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What antimicrobial resistance means for us

Medicine and global health were revolutionised by the discovery of antibiotics.

The discovery of these antibiotics meant that what were once deadly diseases were now routinely curable conditions. However, our ability to use these life-saving resources is threatened by the growth of resistance by Gram negative bacteria.

As the O’Neil report highlights:

The use of antimicrobials, however appropriate and conservative contribute to the development of resistance but widespread unnecessary and excessive use makes it worse. We need to promote prudent prescribing.

You may wish to watch these two videos which describe the ways in which antibiotics are being inappropriately utilised, and how that can result in their decreased effectiveness, eventually leading to a post-antibiotic era.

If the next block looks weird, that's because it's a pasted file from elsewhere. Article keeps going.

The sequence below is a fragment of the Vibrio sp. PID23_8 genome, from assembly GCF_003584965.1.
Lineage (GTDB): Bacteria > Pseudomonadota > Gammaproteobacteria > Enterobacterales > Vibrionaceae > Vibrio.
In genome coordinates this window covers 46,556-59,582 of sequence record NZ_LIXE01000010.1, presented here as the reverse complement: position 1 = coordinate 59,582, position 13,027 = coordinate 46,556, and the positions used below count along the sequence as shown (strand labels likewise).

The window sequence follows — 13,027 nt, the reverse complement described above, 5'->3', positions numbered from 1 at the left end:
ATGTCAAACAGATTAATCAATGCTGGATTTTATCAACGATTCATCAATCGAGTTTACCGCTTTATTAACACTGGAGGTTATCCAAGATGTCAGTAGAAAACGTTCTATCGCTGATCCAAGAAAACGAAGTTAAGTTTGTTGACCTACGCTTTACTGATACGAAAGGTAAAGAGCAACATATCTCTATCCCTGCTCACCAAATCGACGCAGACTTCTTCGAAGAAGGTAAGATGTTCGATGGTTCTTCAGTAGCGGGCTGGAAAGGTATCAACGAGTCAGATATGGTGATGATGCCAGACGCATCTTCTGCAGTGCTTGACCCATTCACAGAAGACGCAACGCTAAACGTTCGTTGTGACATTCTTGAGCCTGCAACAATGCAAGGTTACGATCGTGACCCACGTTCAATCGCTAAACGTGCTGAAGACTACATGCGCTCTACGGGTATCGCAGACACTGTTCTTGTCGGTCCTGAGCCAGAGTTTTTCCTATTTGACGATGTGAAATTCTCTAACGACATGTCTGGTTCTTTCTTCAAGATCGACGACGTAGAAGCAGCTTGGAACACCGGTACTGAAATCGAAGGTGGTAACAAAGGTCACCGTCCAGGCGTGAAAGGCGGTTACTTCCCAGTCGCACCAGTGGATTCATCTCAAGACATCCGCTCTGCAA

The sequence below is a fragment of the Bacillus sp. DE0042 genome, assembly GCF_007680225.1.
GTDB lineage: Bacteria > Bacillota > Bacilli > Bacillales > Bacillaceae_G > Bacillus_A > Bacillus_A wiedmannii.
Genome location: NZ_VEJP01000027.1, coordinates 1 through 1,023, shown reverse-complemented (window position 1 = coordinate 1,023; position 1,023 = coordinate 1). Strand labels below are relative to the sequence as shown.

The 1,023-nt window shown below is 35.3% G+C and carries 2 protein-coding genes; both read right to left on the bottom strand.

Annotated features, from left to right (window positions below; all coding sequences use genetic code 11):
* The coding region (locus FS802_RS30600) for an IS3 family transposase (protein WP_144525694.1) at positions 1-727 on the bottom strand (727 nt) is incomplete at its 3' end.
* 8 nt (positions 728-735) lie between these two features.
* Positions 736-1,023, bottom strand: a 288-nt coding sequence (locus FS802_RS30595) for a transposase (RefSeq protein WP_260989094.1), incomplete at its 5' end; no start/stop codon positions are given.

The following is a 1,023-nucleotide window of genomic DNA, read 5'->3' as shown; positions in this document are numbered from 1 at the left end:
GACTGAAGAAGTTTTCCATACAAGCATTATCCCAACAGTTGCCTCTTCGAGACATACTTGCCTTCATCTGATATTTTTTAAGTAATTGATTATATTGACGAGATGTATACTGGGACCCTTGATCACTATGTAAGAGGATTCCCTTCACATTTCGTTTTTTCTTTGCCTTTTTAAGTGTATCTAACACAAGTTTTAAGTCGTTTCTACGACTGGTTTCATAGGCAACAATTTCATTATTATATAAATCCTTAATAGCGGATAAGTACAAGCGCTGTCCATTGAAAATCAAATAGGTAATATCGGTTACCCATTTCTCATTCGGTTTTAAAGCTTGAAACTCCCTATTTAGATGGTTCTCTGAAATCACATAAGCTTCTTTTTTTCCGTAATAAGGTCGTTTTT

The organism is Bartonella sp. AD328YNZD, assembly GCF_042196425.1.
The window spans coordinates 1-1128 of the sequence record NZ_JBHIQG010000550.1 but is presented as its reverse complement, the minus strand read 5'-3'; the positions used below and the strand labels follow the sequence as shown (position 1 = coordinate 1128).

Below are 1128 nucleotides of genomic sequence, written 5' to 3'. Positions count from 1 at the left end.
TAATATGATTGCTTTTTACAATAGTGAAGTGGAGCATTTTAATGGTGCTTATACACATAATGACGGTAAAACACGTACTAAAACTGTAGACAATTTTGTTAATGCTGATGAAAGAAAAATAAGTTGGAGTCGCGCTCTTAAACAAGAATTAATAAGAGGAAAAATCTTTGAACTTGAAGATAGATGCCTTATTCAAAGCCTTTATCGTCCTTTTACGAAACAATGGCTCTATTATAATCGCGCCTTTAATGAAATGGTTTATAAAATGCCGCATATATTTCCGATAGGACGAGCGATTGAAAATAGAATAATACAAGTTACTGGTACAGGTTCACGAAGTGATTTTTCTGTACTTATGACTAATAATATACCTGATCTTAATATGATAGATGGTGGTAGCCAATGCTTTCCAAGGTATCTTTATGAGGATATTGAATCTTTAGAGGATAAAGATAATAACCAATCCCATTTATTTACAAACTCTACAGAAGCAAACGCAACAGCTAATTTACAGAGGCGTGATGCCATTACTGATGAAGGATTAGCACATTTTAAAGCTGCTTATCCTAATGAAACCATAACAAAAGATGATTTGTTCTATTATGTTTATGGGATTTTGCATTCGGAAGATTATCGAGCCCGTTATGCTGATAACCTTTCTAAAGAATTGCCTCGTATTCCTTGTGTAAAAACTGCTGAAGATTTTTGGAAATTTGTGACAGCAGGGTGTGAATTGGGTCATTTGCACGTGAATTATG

What do we do when antibiotics don’t work any more describe the ways in which antibiotics are being inappropriately utilised, and how that can result in their decreased effectiveness, eventually leading to a post-antibiotic era by Maryn McKenna, a journalist and author who specialises in public health, global health and food policy, and The coming crisis in antibiotics by Ramanan Laxminarayan, who is the director and senior fellow at the Center for Disease Dynamics, Economics & Policy, Washington DC and New Delhi.

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This article is from the free online course:

Challenges in Antibiotic Resistance: Gram Negative Bacteria

The British Society for Antimicrobial Chemotherapy